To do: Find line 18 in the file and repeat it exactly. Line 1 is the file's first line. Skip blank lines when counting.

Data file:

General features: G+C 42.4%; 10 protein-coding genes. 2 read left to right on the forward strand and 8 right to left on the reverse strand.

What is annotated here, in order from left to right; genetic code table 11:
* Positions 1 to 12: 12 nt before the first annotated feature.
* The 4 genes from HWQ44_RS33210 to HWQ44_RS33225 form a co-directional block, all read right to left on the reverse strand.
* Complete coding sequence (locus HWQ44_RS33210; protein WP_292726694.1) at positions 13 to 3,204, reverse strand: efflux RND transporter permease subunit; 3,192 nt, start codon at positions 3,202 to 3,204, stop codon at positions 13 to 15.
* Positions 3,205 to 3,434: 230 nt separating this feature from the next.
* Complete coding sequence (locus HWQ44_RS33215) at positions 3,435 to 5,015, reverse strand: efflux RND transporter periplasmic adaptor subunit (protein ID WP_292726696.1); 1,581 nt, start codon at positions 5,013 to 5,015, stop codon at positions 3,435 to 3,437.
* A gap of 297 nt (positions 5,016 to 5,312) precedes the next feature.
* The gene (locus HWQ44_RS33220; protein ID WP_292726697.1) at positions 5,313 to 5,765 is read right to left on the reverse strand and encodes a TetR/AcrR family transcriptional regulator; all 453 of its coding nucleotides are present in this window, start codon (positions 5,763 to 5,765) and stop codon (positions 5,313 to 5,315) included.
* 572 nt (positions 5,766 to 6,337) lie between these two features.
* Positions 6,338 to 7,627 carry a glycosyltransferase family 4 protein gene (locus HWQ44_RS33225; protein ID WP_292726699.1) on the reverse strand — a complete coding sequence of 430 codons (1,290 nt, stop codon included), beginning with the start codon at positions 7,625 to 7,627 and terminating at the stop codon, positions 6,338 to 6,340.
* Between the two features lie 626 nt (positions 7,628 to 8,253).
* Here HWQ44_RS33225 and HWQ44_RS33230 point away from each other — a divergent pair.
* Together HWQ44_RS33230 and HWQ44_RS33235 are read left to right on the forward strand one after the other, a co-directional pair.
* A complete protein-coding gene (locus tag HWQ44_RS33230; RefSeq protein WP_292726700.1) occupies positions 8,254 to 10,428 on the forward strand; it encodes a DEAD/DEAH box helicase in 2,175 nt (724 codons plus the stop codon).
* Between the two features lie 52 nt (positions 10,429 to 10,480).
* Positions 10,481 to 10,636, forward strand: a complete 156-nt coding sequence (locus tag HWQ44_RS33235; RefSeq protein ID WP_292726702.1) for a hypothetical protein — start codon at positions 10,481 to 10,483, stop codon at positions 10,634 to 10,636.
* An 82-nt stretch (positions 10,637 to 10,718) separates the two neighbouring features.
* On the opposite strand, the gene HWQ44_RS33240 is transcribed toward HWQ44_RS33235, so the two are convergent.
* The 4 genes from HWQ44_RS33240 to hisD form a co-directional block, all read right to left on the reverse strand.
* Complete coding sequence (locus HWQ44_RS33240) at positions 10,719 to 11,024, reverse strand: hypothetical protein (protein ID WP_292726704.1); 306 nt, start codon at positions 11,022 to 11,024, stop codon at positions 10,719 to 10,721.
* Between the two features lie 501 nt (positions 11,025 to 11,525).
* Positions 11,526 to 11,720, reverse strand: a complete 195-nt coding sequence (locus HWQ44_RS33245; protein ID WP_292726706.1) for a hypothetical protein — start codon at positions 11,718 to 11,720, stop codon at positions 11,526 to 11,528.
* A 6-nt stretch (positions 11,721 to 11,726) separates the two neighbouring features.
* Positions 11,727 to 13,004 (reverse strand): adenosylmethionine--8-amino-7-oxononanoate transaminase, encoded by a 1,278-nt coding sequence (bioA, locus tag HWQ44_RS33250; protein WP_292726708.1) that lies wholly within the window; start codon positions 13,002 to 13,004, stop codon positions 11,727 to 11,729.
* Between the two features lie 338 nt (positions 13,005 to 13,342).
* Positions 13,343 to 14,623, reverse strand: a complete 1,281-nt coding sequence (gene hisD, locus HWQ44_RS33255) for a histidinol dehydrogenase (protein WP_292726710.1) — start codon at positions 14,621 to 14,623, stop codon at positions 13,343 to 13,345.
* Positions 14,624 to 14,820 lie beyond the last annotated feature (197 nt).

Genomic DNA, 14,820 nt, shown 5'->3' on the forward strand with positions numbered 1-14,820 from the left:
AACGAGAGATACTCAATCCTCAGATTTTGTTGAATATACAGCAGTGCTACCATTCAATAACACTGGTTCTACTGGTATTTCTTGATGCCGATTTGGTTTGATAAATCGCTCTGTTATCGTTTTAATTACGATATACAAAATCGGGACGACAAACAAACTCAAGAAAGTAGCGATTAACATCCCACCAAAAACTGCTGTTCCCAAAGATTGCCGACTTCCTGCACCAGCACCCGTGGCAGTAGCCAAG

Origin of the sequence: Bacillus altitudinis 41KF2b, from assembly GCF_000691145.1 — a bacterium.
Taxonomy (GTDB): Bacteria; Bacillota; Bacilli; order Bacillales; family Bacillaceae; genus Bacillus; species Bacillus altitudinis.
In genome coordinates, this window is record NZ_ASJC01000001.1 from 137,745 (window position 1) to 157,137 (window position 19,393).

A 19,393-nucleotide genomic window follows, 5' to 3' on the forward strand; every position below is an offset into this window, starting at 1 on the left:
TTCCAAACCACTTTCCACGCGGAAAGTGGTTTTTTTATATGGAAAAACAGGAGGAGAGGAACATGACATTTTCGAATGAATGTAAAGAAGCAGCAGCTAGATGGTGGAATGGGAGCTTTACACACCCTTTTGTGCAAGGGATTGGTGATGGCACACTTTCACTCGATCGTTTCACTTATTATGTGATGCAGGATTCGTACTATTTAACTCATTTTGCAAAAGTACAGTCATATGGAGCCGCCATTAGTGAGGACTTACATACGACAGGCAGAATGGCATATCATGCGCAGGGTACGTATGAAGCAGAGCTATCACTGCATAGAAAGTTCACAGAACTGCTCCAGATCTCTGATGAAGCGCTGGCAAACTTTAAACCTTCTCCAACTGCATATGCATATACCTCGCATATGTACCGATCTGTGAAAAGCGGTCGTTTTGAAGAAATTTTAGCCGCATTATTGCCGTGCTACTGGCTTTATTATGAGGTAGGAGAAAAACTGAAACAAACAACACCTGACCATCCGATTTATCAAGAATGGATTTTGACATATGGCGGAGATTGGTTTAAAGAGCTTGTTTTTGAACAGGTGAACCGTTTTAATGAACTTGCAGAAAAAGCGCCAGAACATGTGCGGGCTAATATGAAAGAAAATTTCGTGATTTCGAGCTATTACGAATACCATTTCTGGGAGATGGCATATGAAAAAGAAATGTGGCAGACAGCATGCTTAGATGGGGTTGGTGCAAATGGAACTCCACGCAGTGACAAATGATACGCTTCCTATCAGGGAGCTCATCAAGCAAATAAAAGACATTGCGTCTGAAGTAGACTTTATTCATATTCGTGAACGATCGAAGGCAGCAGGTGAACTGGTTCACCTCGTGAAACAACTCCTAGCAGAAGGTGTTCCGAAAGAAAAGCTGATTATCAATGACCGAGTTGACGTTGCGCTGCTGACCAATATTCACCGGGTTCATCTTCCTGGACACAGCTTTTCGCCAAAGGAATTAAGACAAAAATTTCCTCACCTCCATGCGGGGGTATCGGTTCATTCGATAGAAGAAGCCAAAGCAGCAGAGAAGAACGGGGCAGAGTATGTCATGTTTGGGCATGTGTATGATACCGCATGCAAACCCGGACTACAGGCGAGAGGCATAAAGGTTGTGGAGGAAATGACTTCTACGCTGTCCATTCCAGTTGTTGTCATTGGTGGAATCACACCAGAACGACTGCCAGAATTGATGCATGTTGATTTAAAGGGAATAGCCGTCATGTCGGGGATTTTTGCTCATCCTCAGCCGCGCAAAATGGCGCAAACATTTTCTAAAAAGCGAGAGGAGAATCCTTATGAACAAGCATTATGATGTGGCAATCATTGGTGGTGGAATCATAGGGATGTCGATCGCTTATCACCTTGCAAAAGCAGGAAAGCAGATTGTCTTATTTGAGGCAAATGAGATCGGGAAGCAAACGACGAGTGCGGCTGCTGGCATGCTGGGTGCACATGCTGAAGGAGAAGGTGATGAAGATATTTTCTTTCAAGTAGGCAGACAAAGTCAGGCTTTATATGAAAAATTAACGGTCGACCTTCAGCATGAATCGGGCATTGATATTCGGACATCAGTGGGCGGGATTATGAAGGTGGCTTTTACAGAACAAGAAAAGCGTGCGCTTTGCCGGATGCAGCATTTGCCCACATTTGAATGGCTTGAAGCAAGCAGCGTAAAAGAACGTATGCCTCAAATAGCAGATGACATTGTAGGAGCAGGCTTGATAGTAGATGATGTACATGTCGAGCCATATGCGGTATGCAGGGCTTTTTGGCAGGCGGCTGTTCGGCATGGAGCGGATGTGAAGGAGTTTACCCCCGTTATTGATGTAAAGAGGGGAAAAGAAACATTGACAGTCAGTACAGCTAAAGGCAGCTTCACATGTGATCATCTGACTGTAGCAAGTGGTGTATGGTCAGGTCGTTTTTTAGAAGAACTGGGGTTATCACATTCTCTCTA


* An 82-nt stretch (positions 10,637 to 10,718) separates the two neighbouring features.